Falcon 9 launch for Orbcomm slips to first week of July
BY STEPHEN CLARK
Posted: June 23, 2014
SpaceX and Orbcomm announced Monday they have pushed back the launch of a Falcon 9 rocket from Cape Canaveral with six commercial communications satellites until at least the first week of July.
Managers initially hoped to be ready to launch the long-delayed mission Tuesday.
The delay also allows the U.S. Air Force to complete maintenance on the Eastern Range, a network of communications stations, tracking radars and other assets that support launches from Cape Canaveral.
A spokesperson with the Air Force's 45th Space Wing did not respond to a request for details on the maintenance activities, including when the work was scheduled for completion.
"SpaceX is taking a closer look at a potential issue identified while conducting pre-flight checkouts during yesterday's countdown," a SpaceX spokesperson said in a statement. "SpaceX will stand down Tuesday while our engineering teams evaluate further, which will also allow the Range to move forward with previously scheduled maintenance."
SpaceX has not disclosed any information on the problem, but sources said the issue was with the Falcon 9 launcher. A report by CBS News, citing an unnamed source, said the problem may be an engine actuator used to steer the Falcon 9 rocket in flight.
The Falcon 9 rocket's first stage is powered by nine Merlin 1D engines, which generate about 1.3 million pounds of thrust at sea level. The second stage has a single Merlin 1D engine fitted with an expansion nozzle to optimize its performance in space.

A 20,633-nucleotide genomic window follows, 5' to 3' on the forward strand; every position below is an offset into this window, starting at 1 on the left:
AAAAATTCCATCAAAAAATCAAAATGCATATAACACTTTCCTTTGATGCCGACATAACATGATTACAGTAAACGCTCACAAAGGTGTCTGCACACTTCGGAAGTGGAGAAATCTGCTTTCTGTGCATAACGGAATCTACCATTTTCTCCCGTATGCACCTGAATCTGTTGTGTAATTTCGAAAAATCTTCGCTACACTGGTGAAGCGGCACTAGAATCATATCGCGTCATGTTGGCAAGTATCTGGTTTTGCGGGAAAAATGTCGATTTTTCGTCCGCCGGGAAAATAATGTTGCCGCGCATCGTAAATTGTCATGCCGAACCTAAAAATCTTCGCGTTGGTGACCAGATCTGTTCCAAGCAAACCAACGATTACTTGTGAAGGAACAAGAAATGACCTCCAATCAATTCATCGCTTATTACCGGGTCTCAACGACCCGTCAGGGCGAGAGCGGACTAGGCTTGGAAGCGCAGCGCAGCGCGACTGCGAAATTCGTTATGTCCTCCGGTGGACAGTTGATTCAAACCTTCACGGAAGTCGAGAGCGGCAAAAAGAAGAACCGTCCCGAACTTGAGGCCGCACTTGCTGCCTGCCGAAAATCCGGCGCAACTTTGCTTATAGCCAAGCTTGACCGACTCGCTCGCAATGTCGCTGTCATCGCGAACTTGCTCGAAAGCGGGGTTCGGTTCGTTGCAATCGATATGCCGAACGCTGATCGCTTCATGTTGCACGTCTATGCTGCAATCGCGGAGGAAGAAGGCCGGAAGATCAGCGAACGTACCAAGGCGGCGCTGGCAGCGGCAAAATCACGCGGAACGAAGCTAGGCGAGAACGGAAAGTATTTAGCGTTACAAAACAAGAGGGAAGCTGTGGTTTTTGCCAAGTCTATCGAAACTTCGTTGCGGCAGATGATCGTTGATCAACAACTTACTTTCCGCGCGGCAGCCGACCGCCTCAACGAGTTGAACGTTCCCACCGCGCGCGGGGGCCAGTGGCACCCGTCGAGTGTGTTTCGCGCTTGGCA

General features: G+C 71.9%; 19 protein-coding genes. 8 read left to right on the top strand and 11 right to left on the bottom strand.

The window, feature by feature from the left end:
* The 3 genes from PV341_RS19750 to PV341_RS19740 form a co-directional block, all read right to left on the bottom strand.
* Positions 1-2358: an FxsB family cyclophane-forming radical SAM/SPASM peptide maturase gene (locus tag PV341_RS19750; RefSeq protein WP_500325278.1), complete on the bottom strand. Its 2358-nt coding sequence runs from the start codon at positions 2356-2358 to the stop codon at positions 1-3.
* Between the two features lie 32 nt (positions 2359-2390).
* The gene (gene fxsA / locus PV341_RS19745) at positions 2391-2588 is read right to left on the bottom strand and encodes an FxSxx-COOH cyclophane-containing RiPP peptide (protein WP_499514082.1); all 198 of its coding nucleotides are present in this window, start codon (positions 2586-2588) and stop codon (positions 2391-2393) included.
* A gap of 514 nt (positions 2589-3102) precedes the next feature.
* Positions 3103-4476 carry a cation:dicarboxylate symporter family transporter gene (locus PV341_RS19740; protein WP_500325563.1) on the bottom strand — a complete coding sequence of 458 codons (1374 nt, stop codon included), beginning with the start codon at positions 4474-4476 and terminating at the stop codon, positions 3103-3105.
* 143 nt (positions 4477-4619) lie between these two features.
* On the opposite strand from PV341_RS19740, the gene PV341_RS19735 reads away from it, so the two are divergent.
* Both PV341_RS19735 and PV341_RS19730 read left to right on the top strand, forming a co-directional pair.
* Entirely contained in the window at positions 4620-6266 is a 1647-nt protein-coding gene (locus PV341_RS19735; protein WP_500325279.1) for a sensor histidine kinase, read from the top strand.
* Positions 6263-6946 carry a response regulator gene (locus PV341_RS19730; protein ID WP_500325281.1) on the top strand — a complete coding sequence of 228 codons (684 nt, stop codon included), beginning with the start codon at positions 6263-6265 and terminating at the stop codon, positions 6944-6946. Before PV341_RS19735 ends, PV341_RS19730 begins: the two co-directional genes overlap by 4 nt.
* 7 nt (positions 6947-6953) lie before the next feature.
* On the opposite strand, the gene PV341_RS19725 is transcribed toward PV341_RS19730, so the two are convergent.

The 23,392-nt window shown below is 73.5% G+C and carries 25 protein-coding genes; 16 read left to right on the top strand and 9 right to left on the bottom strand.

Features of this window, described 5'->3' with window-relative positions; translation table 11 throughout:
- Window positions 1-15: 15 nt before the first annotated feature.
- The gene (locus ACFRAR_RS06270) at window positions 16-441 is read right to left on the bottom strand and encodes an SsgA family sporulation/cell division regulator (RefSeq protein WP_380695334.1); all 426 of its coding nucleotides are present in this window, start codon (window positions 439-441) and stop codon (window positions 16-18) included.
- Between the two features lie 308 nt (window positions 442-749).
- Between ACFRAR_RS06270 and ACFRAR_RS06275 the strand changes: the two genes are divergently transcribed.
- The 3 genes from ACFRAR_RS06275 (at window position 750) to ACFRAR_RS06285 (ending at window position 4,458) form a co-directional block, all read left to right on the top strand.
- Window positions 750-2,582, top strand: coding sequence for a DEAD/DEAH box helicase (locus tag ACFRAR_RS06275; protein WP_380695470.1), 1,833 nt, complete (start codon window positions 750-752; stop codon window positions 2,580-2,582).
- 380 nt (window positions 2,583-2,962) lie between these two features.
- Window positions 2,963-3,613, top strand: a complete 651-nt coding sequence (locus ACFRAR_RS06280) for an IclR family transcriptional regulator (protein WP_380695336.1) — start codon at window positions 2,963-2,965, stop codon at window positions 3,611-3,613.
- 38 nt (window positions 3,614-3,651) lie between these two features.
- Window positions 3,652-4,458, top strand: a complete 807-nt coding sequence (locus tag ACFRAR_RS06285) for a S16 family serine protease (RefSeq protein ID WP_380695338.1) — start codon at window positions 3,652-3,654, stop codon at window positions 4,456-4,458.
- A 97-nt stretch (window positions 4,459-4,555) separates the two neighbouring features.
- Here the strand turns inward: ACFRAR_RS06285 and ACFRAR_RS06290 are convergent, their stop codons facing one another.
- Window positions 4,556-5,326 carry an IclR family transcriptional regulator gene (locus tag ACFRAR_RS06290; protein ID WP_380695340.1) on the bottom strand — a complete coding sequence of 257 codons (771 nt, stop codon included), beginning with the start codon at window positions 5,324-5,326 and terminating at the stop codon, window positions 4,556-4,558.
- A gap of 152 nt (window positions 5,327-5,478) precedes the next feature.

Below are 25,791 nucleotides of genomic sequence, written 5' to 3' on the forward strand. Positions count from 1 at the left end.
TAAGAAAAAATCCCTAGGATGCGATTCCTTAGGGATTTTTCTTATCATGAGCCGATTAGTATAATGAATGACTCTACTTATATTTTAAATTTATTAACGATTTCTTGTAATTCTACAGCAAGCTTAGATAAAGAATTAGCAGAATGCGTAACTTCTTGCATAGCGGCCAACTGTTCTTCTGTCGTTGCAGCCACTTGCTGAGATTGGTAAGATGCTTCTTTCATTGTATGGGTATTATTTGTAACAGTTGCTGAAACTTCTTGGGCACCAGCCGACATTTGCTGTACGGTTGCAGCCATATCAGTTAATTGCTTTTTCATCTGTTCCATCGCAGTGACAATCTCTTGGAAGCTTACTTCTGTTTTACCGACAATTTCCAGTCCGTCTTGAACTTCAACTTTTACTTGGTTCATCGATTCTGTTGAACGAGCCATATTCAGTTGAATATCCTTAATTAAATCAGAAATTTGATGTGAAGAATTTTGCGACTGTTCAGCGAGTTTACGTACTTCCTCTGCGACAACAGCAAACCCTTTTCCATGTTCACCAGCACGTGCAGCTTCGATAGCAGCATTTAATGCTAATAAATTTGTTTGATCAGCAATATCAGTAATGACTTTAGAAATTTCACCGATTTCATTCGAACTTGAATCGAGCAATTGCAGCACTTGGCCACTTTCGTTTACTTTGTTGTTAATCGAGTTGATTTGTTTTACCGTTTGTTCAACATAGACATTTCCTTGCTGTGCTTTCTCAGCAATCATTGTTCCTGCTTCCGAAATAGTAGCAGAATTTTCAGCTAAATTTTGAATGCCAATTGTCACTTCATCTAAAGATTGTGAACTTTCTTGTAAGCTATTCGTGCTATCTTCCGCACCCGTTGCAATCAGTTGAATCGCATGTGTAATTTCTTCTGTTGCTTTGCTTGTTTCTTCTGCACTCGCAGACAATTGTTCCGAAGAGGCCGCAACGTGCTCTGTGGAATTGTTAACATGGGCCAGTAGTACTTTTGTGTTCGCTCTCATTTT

SpaceX said Sunday the Falcon 9 rocket would stay on the launch pad, but the launcher was rolled back into the hangar overnight Sunday.
"We are currently targeting the first week of July and will work with the Range to confirm the next available launch opportunities," SpaceX said in a statement.
The machine-to-machine communications satellites on the Falcon 9 rocket will expand Orbcomm's capacity, allowing clients to send bigger messages at higher speeds. Six spacecraft are on this launch, and SpaceX is scheduled to launch 11 more satellites on another Falcon 9 rocket before the end of the year to round out the upgraded fleet.
The second-generation, or OG2, spacecraft will join the Orbcomm's 25 operating first-generation satellites and two ship-tracking satellites used by the company, according to Marc Eisenberg, CEO of Orbcomm.
Orbcomm is paying SpaceX $42.6 million for the two Falcon 9 launches, a discount from the approximately $60 million per launch price advertised on SpaceX's website.
Built by Sierra Nevada Corp., the Orbcomm OG2 satellites were originally contracted to fly on the smaller Falcon 1 booster, but SpaceX discontinued production of the Falcon 1 rocket and the satellites were switched to the more powerful Falcon 9.
Being the first commercial customer to pay for a SpaceX launch also helped Orbcomm secure a low price for two Falcon 9 flights, Eisenberg said.
Orbcomm began investing in the $230 million second-generation satellite program in 2005.
SpaceX planned to launch the Orbcomm satellites May 10, but SpaceX ordered a delay after engineers saw a leak in the rocket's first stage helium pressurization system during a customary prelaunch countdown dress rehearsal.
SpaceX released no additional information on the nature of the problem, or its actions to correct the leak, but Orbcomm officials were satisfied with the fix.
The flight was delayed another week to June 20 to analyze a minor concern with one of the six 375-pound Orbcomm satellites on-board the rocket.
The launch team aborted Friday's countdown after detecting an unexpected drop in pressure in one the rocket's second stage propellant tanks. A source told Spaceflight Now the problem was traced to a valve in a liquid oxygen tank.
Another launch attempt Saturday was thwarted by lightning at Cape Canaveral.
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